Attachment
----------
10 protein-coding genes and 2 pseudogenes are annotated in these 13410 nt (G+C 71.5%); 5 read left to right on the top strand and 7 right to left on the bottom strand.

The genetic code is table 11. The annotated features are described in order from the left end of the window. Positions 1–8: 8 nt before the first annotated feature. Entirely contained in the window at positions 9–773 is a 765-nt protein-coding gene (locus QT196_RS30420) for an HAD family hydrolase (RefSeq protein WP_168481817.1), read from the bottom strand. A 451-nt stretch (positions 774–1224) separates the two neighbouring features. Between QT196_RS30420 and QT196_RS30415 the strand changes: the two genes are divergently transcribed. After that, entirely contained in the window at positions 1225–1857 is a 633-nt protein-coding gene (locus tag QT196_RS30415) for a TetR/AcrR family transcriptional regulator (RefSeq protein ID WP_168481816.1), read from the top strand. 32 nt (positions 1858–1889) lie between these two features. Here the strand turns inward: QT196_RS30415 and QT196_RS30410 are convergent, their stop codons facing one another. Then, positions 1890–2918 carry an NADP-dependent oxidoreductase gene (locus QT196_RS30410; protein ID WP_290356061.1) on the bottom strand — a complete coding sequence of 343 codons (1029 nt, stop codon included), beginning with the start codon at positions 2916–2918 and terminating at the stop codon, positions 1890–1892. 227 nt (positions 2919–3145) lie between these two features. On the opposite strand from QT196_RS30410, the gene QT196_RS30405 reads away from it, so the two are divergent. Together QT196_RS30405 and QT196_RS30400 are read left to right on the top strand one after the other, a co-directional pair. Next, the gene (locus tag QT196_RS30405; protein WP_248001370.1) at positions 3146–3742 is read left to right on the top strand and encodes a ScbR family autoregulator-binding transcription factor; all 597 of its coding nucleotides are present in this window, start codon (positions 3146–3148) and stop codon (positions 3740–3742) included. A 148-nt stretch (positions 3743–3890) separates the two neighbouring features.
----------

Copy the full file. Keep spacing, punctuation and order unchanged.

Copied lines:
10 protein-coding genes and 2 pseudogenes are annotated in these 13410 nt (G+C 71.5%); 5 read left to right on the top strand and 7 right to left on the bottom strand.

The genetic code is table 11. The annotated features are described in order from the left end of the window. Positions 1–8: 8 nt before the first annotated feature. Entirely contained in the window at positions 9–773 is a 765-nt protein-coding gene (locus QT196_RS30420) for an HAD family hydrolase (RefSeq protein WP_168481817.1), read from the bottom strand. A 451-nt stretch (positions 774–1224) separates the two neighbouring features. Between QT196_RS30420 and QT196_RS30415 the strand changes: the two genes are divergently transcribed. After that, entirely contained in the window at positions 1225–1857 is a 633-nt protein-coding gene (locus tag QT196_RS30415) for a TetR/AcrR family transcriptional regulator (RefSeq protein ID WP_168481816.1), read from the top strand. 32 nt (positions 1858–1889) lie between these two features. Here the strand turns inward: QT196_RS30415 and QT196_RS30410 are convergent, their stop codons facing one another. Then, positions 1890–2918 carry an NADP-dependent oxidoreductase gene (locus QT196_RS30410; protein ID WP_290356061.1) on the bottom strand — a complete coding sequence of 343 codons (1029 nt, stop codon included), beginning with the start codon at positions 2916–2918 and terminating at the stop codon, positions 1890–1892. 227 nt (positions 2919–3145) lie between these two features. On the opposite strand from QT196_RS30410, the gene QT196_RS30405 reads away from it, so the two are divergent. Together QT196_RS30405 and QT196_RS30400 are read left to right on the top strand one after the other, a co-directional pair. Next, the gene (locus tag QT196_RS30405; protein WP_248001370.1) at positions 3146–3742 is read left to right on the top strand and encodes a ScbR family autoregulator-binding transcription factor; all 597 of its coding nucleotides are present in this window, start codon (positions 3146–3148) and stop codon (positions 3740–3742) included. A 148-nt stretch (positions 3743–3890) separates the two neighbouring features.